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BP: Value Proposition in Energy
02/28/2014 8:00 am EST
Energy production is an inherently risky business; as such, when it comes to our Conservative Portfolio, there just aren't many names in energy that fit the bill, explains Igor Greenwald, editor of The Energy Strategist.
But we have found one value proposition in the energy sector that we can wholeheartedly endorse, at a valuation that appears to be more than fair.
BP (BP) has come a long way in the last two years, largely placing behind it the Gulf of Mexico oil spill that once put its very survival in question.
BP has also struck a deal converting its perennially-threatened Russia joint venture into an equity stake in the state-owned oil giant Rosneft, removing another major headache and distraction.
The divestiture binge necessitated by the Macondo spill has netted the company $38 billion since 2011, and BP plans to raise an additional $10 billion via asset sales by the end of 2015.
That doesn't include the $12 billion in cash proceeds from the Russian deal BP received in March, which allowed it to institute an $8 billion share repurchase program. Of course, the Russian deal was a one-off. But the company plans to use the proceeds from the next $10 billion yard sale “for shareholder distributions with a bias to share buybacks.”
More encouragingly, BP is targeting cash flow of $30 to $31 billion in 2014, up from 21 billion last year. That would cover, not just its $25 billion capital spending plan, but also much of its $7 billion tab for a dividend now yielding 4.7%.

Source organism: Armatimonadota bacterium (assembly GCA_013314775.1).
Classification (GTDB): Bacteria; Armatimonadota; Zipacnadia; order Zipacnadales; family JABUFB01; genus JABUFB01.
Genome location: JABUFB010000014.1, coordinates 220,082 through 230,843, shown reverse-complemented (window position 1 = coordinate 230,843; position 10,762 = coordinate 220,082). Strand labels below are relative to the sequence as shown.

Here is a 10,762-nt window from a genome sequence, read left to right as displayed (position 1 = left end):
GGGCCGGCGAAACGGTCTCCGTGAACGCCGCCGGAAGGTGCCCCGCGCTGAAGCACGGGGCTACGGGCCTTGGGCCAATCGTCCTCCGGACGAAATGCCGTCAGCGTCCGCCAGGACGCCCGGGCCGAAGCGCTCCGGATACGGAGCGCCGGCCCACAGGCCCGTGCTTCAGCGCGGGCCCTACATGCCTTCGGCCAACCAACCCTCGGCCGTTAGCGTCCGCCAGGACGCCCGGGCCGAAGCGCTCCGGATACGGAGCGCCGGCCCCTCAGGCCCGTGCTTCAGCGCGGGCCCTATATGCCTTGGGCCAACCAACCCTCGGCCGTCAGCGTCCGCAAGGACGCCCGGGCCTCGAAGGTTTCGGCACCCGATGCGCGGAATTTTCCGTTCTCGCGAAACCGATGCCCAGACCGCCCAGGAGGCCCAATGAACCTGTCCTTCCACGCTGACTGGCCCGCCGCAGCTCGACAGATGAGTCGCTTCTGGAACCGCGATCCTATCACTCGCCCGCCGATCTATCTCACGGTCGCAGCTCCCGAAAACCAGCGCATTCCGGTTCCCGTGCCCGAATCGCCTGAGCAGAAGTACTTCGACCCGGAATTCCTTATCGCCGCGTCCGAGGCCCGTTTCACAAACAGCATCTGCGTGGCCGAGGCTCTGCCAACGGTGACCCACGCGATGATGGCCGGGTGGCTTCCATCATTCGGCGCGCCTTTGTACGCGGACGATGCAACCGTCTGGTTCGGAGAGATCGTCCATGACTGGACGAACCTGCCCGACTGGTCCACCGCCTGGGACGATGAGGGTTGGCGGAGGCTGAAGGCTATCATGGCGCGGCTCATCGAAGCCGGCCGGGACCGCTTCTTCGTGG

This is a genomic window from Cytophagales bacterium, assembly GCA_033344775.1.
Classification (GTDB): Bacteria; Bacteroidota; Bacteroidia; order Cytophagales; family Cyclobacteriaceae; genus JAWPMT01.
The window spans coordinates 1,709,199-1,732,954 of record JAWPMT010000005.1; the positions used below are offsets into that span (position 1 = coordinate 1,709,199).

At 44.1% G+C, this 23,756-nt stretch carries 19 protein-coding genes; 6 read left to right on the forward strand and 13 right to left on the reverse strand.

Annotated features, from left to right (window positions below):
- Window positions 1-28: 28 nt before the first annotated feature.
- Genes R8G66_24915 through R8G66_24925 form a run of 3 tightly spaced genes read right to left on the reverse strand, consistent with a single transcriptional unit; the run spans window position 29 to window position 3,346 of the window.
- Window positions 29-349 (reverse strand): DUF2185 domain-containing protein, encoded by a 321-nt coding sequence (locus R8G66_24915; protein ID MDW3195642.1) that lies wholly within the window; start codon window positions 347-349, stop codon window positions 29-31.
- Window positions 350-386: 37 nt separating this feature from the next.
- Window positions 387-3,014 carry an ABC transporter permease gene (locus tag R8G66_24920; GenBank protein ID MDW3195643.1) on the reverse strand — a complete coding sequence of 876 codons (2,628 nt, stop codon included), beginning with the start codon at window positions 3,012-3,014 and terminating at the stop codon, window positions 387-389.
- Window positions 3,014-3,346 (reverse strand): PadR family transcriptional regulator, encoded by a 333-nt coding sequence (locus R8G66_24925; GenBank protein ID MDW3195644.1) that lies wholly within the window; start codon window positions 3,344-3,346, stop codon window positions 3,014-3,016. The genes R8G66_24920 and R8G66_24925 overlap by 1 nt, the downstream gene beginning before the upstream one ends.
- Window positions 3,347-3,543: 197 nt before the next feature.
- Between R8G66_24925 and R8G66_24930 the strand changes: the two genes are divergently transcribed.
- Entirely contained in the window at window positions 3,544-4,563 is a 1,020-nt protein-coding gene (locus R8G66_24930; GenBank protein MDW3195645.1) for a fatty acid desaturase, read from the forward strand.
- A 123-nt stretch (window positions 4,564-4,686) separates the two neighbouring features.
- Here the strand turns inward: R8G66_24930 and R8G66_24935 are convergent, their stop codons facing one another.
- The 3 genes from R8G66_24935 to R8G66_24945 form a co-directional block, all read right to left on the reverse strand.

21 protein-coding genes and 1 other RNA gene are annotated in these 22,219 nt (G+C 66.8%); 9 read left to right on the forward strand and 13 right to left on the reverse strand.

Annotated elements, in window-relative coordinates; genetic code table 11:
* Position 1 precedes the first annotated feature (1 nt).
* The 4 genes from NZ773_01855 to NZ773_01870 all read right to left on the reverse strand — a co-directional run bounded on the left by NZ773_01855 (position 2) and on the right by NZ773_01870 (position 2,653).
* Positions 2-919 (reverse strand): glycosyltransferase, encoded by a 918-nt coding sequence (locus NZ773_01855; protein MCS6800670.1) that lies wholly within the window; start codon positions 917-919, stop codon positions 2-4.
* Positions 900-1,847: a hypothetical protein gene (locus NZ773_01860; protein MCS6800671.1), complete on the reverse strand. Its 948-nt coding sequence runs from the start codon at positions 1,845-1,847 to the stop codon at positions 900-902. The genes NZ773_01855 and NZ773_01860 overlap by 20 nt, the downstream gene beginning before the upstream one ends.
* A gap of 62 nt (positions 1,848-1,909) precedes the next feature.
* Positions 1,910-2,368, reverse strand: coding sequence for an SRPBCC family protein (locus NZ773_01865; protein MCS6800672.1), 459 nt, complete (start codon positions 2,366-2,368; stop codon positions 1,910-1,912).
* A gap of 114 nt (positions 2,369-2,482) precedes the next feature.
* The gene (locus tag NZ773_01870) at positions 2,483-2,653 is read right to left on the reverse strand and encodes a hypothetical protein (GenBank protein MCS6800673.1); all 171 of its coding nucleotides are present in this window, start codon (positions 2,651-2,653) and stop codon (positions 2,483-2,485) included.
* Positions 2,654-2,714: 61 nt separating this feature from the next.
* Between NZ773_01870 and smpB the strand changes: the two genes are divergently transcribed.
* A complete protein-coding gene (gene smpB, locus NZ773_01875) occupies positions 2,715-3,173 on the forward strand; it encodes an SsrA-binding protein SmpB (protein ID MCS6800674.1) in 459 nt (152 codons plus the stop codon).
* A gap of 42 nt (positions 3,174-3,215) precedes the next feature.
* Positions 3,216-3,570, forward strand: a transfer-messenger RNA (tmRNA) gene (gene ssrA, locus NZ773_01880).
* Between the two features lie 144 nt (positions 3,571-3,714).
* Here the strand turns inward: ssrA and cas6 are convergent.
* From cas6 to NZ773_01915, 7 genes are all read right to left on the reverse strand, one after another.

Changes in working capital account for more than half of the projected cash flow gain, and BP will be relying on an active drilling program in the Gulf of Mexico and the restart of a modernized Midwest refinery to supply the rest.
The money returned to shareholders via dividends and share buybacks over the last year amounts to 9% of the current market capitalization. And while BP likely can't sustain this pace of capital return, it still should be able to give back more than its pricier multinational competitors.
Among the recent converts to BP's value proposition is the leading hedge fund manager David Einhorn, who disclosed a new stake in the company in a letter to investors, saying “Allowing for more negative legal outcomes than BP has currently provisioned, we believe the company's net asset value (NAV) is nearly $70 a share.”
Einhorn, who also praised BP's “improved return on capital in its core businesses," bought in at an average price of $47.39, 2% less than shares fetched today.
The stock has room to rise more than 40% before hitting Einhorn's NAV estimate. With more buybacks on the way, and a rich yield at hand, the downside appears much more modest. Buy BP below $56.
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